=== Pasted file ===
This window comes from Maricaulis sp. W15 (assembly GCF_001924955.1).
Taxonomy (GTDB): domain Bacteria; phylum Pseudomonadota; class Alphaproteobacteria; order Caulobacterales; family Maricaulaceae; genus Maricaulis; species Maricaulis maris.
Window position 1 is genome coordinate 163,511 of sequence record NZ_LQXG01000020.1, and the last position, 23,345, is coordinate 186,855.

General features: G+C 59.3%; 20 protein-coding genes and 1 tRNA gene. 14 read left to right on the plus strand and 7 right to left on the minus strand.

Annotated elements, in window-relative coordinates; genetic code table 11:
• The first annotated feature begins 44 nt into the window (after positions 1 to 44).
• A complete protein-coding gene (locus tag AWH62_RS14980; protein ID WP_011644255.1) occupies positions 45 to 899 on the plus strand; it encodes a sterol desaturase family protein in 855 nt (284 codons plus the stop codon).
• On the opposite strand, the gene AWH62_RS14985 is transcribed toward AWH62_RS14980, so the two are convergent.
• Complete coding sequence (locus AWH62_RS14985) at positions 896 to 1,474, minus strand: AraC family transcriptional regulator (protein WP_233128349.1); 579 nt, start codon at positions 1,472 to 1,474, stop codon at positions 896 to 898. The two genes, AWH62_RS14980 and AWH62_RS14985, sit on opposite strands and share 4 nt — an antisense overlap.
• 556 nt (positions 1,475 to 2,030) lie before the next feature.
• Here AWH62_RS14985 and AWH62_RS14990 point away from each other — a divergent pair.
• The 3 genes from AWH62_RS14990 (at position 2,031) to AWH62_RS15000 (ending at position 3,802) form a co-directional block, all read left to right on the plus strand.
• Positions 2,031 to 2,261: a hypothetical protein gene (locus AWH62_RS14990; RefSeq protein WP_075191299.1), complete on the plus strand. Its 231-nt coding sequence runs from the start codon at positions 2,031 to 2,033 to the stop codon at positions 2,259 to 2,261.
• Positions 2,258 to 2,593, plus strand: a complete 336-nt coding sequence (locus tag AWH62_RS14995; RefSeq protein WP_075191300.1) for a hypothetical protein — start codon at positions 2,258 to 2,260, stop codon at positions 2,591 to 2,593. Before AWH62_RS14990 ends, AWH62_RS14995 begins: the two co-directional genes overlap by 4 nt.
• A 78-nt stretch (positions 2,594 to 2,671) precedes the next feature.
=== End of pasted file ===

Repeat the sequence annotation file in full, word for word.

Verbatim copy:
This window comes from Maricaulis sp. W15 (assembly GCF_001924955.1).
Taxonomy (GTDB): domain Bacteria; phylum Pseudomonadota; class Alphaproteobacteria; order Caulobacterales; family Maricaulaceae; genus Maricaulis; species Maricaulis maris.
Window position 1 is genome coordinate 163,511 of sequence record NZ_LQXG01000020.1, and the last position, 23,345, is coordinate 186,855.

General features: G+C 59.3%; 20 protein-coding genes and 1 tRNA gene. 14 read left to right on the plus strand and 7 right to left on the minus strand.

Annotated elements, in window-relative coordinates; genetic code table 11:
• The first annotated feature begins 44 nt into the window (after positions 1 to 44).
• A complete protein-coding gene (locus tag AWH62_RS14980; protein ID WP_011644255.1) occupies positions 45 to 899 on the plus strand; it encodes a sterol desaturase family protein in 855 nt (284 codons plus the stop codon).
• On the opposite strand, the gene AWH62_RS14985 is transcribed toward AWH62_RS14980, so the two are convergent.
• Complete coding sequence (locus AWH62_RS14985) at positions 896 to 1,474, minus strand: AraC family transcriptional regulator (protein WP_233128349.1); 579 nt, start codon at positions 1,472 to 1,474, stop codon at positions 896 to 898. The two genes, AWH62_RS14980 and AWH62_RS14985, sit on opposite strands and share 4 nt — an antisense overlap.
• 556 nt (positions 1,475 to 2,030) lie before the next feature.
• Here AWH62_RS14985 and AWH62_RS14990 point away from each other — a divergent pair.
• The 3 genes from AWH62_RS14990 (at position 2,031) to AWH62_RS15000 (ending at position 3,802) form a co-directional block, all read left to right on the plus strand.
• Positions 2,031 to 2,261: a hypothetical protein gene (locus AWH62_RS14990; RefSeq protein WP_075191299.1), complete on the plus strand. Its 231-nt coding sequence runs from the start codon at positions 2,031 to 2,033 to the stop codon at positions 2,259 to 2,261.
• Positions 2,258 to 2,593, plus strand: a complete 336-nt coding sequence (locus tag AWH62_RS14995; RefSeq protein WP_075191300.1) for a hypothetical protein — start codon at positions 2,258 to 2,260, stop codon at positions 2,591 to 2,593. Before AWH62_RS14990 ends, AWH62_RS14995 begins: the two co-directional genes overlap by 4 nt.
• A 78-nt stretch (positions 2,594 to 2,671) precedes the next feature.